The answer might be "both." Fornication or sexual immorality, according to Barnes' Notes on the Bible is associated with the cult of Balaam:
And to commit fornication - Balaam taught this; and that was the
tendency of the doctrines inculcated at Pergamos. On what pretence
this was done is not said; but it is clear that the church had
regarded this in a lenient manner. So accustomed had the pagan world
been to this vice, that many who had been converted from idolatry
might be disposed to look on it with less severity than we do now, and
there was a necessity of incessant watchfulness lest the members of
the church should fall into it.
Strong's Greek Lexicon even goes as far as stating that the infinitive πορνεῦω means to
(literally) indulge unlawful lust (of either sex), or (figuratively) practise idolatry:--commit (fornication)
Looking at other uses of the word throughout the Bible it appears that general consensus is that this particular word largely refers to sexual immorality, but the context and intended function of the pericope in question should certainly help to determine whether the author meant sexual immorality, idolatry, or perhaps both.
In the context of Rev 2:15 it would seem that the surface meaning is about idolatry. Balaam is mentioned a handful of times throughout the OT and is usually giving prophetic advice which will turn Israel away from God (Num 31:16; Deut 23:4-5; Josh 24:9-10. C. Savelle points out several early writers had a fascination with Balaam and his standing with Yahweh, ranging from villain to wayward prophet meaning no harm. Whatever Balaam's intentions, the general consensus is that Balaam was not in good standing with Yahweh. Savelle makes the argument that Balaam in the NT is the prototype of the false prophet. He connects the references to Balaam in 2 Peter and Jude to Revelations, saying that most of these authors pointed at Balaam as a symbol for their contemporary opposition. This would heavily argue for a non-sexual interpretation.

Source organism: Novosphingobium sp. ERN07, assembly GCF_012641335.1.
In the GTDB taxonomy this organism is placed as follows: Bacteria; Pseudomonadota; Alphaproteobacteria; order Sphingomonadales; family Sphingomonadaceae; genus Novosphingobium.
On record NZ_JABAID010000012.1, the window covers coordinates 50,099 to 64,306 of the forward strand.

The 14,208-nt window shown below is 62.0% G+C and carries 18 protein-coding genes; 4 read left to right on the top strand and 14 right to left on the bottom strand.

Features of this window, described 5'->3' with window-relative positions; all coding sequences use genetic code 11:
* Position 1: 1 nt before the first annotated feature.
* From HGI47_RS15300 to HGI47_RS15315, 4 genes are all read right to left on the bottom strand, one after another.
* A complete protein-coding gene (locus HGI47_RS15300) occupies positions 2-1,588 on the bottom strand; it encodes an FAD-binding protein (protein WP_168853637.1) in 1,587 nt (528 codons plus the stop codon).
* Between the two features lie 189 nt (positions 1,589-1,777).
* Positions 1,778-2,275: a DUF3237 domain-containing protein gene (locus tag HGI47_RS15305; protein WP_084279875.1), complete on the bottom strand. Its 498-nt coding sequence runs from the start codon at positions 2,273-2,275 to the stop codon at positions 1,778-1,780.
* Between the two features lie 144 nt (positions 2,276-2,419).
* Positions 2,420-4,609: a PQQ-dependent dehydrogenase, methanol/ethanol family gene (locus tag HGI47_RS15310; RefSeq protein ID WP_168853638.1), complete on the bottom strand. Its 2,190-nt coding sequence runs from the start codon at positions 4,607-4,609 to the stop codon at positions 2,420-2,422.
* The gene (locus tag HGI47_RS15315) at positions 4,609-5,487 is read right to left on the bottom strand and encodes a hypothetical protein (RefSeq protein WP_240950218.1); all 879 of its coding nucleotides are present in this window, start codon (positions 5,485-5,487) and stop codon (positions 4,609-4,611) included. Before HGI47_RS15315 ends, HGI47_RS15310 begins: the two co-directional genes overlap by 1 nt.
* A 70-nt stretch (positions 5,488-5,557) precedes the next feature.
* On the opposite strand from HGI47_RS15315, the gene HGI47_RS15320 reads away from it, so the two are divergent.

However, it's not impossible that the teachings of Balak and Balaam would call for what might have been considered sexual immoralities. And as Barnes' Notes would suggest, Balaam's teaching is no exception. I haven't found any other support for this view, but it is worth consideration. It would certainly seem that the word πορνεῦσαι is fairly apt in its use here to indicate the idolatrous teachings of Balaam as well as the sexual immorality of those teachings if they were indeed so.
To the question of linking this to Jeremiah 3:20 - I would suggest that, unlike the word πορνεῦw, the Jewish word בָּגְדָ֥ה(treachery) does not have the same inherent sexual meaning. If the author of Jeremiah wished to connote sexual immorality the terms (adultery)נִאֻפִים and (harlotry)זְנוּת seem to be Jeremiah's preference and it appears the text is by and large purely focused on the idolatry of Israel.
Savelle, Charles H. 2009. "Canonical and extracanonical portraits of Balaam." Bibliotheca Sacra 166, no. 664: 387-404.